The Great Work

above: Six Kinds of Magic, acrylic, oil, pastel and copper leaf on canvas, 150x90cm, 2016

catalog essay by Campbell Whyte

Nostalgia is often thought of as being something a little saccharine. Rose gardens, lace curtains, those embossed biscuit tins printed with impressionist paintings. A sentiment for the feeble, for those whose mind wallows in the past instead of engineering the future.

This wasn’t always the case.

In the 1600’s Nostalgia was considered a very serious medical condition. Symptoms included nausea, fainting, fever and would eventually result in death.

Sitting by a fire. Smoke slides between our fingers. Rising into the night sky. It weaves its way into the fabric of our clothes, coats our hair. The smell lingering for days.

Humans have always tried to hold on to the fleeting. To secure our intangible memories in the physical realm, so our hands could grip them, clench our fingers around them. So that they would not be lost.

In 18th century England, brooches were crafted, featuring portraits of loved ones, encased with locks of human hair. Metal. Flesh.

In Mexico, masks would be carved depicting the first white Spaniards that landed on their shore. Masks, worn to remember what was inflicted upon their ancestors. Wood. Resin.

In the walls of the Chauvet Cave in France, prehistoric humans painted hundreds of scenes. Animal migrations, weather patterns and the phases of pregnancy. Stone. Water.

Elements bonded together in a sort of alchemical process to become something different. Something of increased power and import. Arranged and rearranged to transfer meaning from one body to another. This was also the primary aim of alchemy, as practiced across centuries and continents.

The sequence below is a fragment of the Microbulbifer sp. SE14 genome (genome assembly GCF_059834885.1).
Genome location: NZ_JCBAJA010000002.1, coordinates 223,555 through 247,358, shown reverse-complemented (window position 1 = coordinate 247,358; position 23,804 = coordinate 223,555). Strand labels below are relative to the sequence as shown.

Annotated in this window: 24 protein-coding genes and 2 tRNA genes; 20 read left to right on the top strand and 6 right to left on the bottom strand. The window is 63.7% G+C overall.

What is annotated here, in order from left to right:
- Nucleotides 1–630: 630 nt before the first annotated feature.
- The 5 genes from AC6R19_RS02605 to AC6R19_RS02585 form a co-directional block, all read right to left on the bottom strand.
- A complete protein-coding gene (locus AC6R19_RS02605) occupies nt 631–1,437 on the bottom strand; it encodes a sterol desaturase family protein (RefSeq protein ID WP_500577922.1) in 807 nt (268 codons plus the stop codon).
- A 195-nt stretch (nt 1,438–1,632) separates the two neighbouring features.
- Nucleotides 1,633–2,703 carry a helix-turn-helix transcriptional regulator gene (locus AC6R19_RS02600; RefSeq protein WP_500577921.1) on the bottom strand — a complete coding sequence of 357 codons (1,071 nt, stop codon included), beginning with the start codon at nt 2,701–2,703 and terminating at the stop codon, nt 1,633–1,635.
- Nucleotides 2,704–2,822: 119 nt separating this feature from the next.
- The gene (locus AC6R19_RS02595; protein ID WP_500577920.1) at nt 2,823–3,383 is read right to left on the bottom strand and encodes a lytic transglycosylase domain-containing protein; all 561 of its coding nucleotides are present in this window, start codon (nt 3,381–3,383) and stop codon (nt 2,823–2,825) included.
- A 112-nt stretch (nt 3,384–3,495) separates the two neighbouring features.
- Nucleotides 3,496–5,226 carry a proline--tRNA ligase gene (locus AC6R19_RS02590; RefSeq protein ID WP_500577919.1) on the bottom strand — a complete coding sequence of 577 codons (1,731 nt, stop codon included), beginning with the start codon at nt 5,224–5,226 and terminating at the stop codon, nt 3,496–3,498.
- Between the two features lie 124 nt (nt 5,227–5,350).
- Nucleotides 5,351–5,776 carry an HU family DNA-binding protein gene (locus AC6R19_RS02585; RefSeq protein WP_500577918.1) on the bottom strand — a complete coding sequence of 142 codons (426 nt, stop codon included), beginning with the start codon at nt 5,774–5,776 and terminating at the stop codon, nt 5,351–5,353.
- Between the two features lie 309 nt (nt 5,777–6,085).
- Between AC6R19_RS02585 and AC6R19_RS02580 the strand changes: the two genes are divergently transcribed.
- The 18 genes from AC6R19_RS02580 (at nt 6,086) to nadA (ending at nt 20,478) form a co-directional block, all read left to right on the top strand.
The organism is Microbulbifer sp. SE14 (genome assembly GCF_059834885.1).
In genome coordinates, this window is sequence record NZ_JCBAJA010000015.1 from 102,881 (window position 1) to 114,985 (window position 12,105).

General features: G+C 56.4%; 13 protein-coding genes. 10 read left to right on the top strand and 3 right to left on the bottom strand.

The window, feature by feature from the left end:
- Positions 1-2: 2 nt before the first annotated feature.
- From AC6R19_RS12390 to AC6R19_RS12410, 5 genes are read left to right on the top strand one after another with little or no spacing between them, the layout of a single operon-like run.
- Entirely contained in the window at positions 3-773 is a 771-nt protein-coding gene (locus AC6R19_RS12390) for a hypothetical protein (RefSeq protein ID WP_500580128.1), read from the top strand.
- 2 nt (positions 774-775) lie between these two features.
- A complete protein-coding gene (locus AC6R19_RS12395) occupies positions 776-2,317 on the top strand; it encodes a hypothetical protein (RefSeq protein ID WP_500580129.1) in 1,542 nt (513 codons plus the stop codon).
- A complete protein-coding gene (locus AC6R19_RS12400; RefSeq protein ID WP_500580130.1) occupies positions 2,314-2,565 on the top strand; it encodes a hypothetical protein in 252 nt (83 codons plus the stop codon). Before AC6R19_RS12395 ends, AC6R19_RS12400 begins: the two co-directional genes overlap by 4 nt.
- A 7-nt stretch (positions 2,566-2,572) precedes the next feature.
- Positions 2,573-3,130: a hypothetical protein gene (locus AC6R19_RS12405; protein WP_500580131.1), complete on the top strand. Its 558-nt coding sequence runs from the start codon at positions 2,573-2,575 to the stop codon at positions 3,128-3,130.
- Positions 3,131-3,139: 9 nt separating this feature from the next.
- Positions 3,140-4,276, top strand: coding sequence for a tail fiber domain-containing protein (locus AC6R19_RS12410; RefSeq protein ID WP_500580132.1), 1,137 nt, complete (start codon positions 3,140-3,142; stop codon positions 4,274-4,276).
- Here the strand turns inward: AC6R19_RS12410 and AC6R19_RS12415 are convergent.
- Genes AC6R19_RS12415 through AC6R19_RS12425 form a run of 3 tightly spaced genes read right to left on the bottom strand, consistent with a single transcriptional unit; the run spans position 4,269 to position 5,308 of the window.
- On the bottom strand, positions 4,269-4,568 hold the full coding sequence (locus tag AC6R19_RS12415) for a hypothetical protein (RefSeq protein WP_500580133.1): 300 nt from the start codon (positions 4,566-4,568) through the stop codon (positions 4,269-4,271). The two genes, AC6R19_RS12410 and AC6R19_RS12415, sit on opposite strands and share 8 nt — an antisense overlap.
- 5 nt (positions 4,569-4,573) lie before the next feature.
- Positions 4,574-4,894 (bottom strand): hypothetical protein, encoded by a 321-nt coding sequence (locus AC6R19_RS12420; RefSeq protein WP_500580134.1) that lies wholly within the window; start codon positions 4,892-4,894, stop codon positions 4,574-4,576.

As far as modern scholars can tell alchemists were equal parts scientists, poets and charlatans. For every interrogation into the nature of our material realm they performed there was an equal and opposite act of deception and snake oil sales. For every invention of gunpowder, there were uncountable poisonings by heavy metal laced elixirs of immortality.

The mixing of the elixir of immortality, or philosopher’s stone was the alchemist’s greatest ambition. The process to get there was known as transmutation. It was used to turn lead into gold, quartz into ruby, the dirt of the earth into the sugar of heaven. To turn something of lesser value and meaning, stone, water, into something of greater value and meaning, a painting.

The alchemists sat in their laboratories, alone. They read from their secret texts, boiling metals and rendering stone to ash. They were not only transmutating the material world around them, but also, more importantly, the soul that resided within their own fleshy chrysalis.

Their encrypted texts of runes and glyphs held record of everything they mixed and burnt and consumed and evaporated. Every past deed recorded in the dance of ink over paper. And so it is with all things, every object containing within it a secret language of memory. Everything we touch, connecting us directly through thousands of years of memory, of human hands shaping the world around us.

We remember the alchemist in their studio. We remember Lucy walking the plains.
We remember crawling out of the ocean.

The physical manifestations of a universe made conscious.